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Notes: Wells talks about signees, offense



Back on signing day, we had the chance to talk to USF's new assistants, and I've held off on posting notes to help bridge the gap between signing day and the start of spring football on March 20. We'll start today with USF offensive coordinator and offensive line coach Walt Wells ...

Wells oversees the offensive line, but with Larry Scott handling tackles and tight ends, he'll work more closely with the guards and centers, and all three of USF's offensive line signees for 2013 -- East Point (Ga.) Tri-Cities teammates Dominique Threatt and Jeremi Hall, plus Jesuit's Cameron Ruff -- will get their first looks as interior linemen.

"They're two different players," Wells said of the Georgia teammates. "Dominique Threatt is a blue-collar, all-the-way guy. He's about 6-2, 300. He's very strong already. He's physical, and he is a very serious young man. That's what I like about him. You're going to line him up and physically he's going to be able to get some things done.

"Now Jeremi has all the physical tools, has to continue to progress in the weight room, but is athletically, in stature, more of what you're looking for, being 6-4, 6-5, 330 pounds. He can play center and guard. Athletically, I think he brings a little more to the table than Dominique, but in overall football ability at this present time, I think Dominique's film shows he's ready to go. Dominique will be a guard, too. ... I think Jeremi could play outside, athletically. He just has to get some weight issues under control."

RUNNING GAME: Willie Taggart's offenses have had strong primary running backs, going back to Toby Gerhart at Stanford, then Bobby Rainey and Antonio Andrews at Western Kentucky. Wells is excited about the two running backs USF signed in Sta'fon McCray (5-11, 205) and Darius Tice (6-0, 205).

"Those two kids are big, powerful backs," Wells said. "They're downhill guys. Both have breakaway speed for their size. They're not 4.3s, but they're really fast young men that have size and can probably take the workhorse load you have to have in this offense and be able to physically hold up for 12-13 games and not get the little dings that keep you out. I like the fact that they're physical. They'll have to understand pass protections a little more complex than what they're used to seeing. They both can catch the ball well, too."

OFFENSIVE ROLES: Taggart will have a major role in calling plays, as he did at WKU, but Wells has an offensive coordinator title that no assistant had on Taggart's staff in 2012. He said USF's offense will be run collectively by a handful of coaches, in practice and on gamedays.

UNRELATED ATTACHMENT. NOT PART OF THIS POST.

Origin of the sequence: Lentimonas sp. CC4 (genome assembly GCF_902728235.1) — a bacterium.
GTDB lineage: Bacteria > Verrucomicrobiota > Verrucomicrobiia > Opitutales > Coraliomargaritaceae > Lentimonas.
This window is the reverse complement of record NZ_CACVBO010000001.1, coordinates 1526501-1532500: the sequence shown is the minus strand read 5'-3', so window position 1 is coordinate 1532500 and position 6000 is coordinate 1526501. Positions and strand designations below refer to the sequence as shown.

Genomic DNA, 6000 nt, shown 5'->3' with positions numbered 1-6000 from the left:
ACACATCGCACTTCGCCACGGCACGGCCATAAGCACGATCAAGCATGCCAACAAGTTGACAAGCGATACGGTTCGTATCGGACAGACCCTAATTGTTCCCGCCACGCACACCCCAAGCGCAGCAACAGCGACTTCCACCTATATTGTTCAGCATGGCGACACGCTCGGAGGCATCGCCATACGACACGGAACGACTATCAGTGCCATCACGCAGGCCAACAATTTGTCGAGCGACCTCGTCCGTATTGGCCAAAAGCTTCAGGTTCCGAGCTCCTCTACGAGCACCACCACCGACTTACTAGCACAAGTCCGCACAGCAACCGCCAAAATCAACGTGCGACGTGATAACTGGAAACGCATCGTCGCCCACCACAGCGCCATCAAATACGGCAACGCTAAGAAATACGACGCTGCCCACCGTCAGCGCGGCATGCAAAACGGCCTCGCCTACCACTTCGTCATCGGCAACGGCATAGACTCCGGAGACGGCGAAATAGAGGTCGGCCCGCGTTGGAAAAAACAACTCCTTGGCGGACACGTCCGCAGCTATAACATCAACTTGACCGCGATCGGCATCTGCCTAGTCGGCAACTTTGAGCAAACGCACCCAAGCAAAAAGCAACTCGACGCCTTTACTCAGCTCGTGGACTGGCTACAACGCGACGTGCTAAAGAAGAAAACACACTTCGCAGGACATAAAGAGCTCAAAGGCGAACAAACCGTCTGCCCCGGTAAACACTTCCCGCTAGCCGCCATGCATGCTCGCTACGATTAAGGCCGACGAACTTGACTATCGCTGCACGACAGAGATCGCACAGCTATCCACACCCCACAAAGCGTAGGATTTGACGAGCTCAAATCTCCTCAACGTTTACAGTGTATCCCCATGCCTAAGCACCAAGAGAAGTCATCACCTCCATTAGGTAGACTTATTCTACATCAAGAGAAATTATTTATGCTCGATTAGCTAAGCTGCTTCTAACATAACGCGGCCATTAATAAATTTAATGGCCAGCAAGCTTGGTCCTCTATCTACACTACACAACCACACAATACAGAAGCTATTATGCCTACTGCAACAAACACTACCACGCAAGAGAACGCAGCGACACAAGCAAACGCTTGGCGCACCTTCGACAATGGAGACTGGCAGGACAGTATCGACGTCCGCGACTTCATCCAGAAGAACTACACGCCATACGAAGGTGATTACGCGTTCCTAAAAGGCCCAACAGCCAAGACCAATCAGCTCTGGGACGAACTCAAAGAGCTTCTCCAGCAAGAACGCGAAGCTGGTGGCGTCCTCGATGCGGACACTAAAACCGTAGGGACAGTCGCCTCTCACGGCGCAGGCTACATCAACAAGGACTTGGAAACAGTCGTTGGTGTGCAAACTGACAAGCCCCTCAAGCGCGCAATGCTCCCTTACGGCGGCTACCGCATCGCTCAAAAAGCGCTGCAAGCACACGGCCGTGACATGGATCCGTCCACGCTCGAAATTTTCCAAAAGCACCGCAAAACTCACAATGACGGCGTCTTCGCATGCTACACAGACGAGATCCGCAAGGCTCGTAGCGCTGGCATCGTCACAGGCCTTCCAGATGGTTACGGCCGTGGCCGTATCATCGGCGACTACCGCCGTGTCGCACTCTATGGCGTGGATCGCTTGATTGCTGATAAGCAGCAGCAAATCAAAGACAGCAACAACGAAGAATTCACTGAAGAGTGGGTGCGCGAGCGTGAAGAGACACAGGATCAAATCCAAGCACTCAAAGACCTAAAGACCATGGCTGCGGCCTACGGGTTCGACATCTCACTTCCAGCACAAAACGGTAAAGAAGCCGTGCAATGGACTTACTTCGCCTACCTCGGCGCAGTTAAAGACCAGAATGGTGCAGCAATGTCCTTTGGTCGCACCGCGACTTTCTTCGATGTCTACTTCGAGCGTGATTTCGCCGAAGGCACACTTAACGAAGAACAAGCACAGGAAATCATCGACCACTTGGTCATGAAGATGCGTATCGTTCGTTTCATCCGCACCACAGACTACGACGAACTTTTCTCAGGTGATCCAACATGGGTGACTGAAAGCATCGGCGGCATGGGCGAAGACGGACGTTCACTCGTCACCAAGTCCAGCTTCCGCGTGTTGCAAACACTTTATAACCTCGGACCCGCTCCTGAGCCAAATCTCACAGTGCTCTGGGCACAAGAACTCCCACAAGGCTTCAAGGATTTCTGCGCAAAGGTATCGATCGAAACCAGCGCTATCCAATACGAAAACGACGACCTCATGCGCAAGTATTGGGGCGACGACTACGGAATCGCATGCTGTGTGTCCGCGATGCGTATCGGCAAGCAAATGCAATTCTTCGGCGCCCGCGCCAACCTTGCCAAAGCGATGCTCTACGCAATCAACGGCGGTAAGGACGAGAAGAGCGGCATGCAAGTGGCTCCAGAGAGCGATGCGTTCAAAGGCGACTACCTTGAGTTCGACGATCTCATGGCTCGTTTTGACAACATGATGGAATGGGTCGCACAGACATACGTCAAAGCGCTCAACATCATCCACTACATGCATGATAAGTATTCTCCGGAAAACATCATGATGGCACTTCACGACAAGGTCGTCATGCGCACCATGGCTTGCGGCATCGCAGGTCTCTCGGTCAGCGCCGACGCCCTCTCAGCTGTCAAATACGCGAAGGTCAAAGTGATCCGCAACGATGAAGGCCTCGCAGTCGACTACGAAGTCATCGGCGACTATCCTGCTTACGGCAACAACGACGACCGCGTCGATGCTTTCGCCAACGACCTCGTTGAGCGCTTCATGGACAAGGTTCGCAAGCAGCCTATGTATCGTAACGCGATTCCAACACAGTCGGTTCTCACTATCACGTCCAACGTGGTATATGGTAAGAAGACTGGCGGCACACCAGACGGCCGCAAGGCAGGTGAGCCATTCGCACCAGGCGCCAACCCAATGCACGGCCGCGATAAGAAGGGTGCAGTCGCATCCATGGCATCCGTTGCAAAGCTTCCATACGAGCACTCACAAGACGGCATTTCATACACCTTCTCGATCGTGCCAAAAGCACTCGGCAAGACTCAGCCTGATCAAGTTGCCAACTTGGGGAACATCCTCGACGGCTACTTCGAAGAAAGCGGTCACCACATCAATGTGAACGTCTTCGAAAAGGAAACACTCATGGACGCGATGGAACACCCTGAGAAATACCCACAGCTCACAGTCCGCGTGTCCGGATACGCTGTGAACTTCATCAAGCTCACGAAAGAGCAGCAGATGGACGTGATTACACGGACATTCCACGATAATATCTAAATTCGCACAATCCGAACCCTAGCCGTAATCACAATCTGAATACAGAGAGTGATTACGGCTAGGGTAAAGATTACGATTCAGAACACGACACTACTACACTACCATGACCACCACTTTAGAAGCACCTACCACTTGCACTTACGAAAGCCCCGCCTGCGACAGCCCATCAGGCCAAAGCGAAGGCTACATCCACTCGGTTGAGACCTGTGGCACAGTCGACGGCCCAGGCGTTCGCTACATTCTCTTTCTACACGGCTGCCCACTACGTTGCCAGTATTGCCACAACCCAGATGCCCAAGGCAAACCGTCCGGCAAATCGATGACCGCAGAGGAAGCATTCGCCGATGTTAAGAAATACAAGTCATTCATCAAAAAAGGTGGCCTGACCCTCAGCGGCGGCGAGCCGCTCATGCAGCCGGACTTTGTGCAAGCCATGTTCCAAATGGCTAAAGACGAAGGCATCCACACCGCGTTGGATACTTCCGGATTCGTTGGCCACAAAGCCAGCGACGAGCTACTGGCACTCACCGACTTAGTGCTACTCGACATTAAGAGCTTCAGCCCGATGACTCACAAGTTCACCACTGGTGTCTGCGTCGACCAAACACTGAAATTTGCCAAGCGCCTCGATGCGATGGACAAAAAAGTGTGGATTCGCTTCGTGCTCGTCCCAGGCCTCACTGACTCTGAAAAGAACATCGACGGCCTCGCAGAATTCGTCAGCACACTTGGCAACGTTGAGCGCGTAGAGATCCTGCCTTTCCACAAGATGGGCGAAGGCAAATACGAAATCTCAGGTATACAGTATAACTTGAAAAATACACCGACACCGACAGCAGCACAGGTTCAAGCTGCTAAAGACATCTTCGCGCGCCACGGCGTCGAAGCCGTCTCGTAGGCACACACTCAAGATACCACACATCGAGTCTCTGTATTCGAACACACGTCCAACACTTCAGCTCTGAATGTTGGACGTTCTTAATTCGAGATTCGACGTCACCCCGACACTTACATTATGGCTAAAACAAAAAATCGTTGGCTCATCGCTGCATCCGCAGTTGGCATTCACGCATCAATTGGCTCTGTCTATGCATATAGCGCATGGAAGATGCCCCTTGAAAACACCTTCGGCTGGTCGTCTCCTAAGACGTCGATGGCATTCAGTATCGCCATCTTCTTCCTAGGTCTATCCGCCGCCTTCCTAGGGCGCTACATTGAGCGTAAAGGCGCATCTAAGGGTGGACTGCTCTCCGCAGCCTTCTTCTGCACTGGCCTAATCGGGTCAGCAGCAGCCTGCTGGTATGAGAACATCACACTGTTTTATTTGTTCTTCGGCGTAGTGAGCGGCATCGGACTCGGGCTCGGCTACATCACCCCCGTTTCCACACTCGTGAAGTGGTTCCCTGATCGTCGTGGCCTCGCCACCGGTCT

"We all work together. It's Coach Taggart's offense. He brought it from Stanford," Wells said. "We worked together as assistants prior, and he left and came back and we worked together. (QB coach) Nick (Sheridan) is in charge of the pass game, I'll be in charge of the run game. Obviously Willie's going to be involved, watching and in meetings. With his duties here at USF, media duties he has and off-the-field duties and the whole team concept, he just wanted to have somebody to help organize things for him. (WRs coach) David Reaves brings a lot to the table, and so will Larry Scott, who's a tremendous coach. Our GAs, Chris Chestnut and Jon Bills, do a good job. We're excited. We know one thing: For offense to go, we all have to be in this thing together. There's really no one guy that ever just does it, the way we do things."

UPGRADING: Wells said Taggart's staff had to evaluate the players they had recruited -- and in some cases, taken commitments from -- at Western Kentucky, knowing they needed a higher level of talent to compete at USF's level.

"A lot of our recruits at Western wanted to come along with us. You know where you're at at Western Kentucky, and that's no disrespect whatsoever. It's a great place," Wells said. "We had to make sure we were getting players that could beat Miami, Rutgers, Louisville, people on our schedule, not just the average Joes. Coach Taggart has one strong belief: We bow down to no man or no program. We're going to do that in recruiting. We know it's an uphill battle sometimes. If you don't ever swing, you're never going to find out."

CONTENDERS: Wells said when WKU played Alabama last year, Taggart had boxing legend Evander Holyfield talk to his team before the game. He spoke about the first time he beat Mike Tyson, when few people thought he could win. The message didn't help that day on the scoreboard -- WKU lost 35-0 to the eventual national champions -- but the impact stuck with Wells. "For me personally, (it meant) to never give up, to never not reach out for something people think might not be attainable," he said.

[Last modified: Thursday, February 21, 2013 4:15pm]


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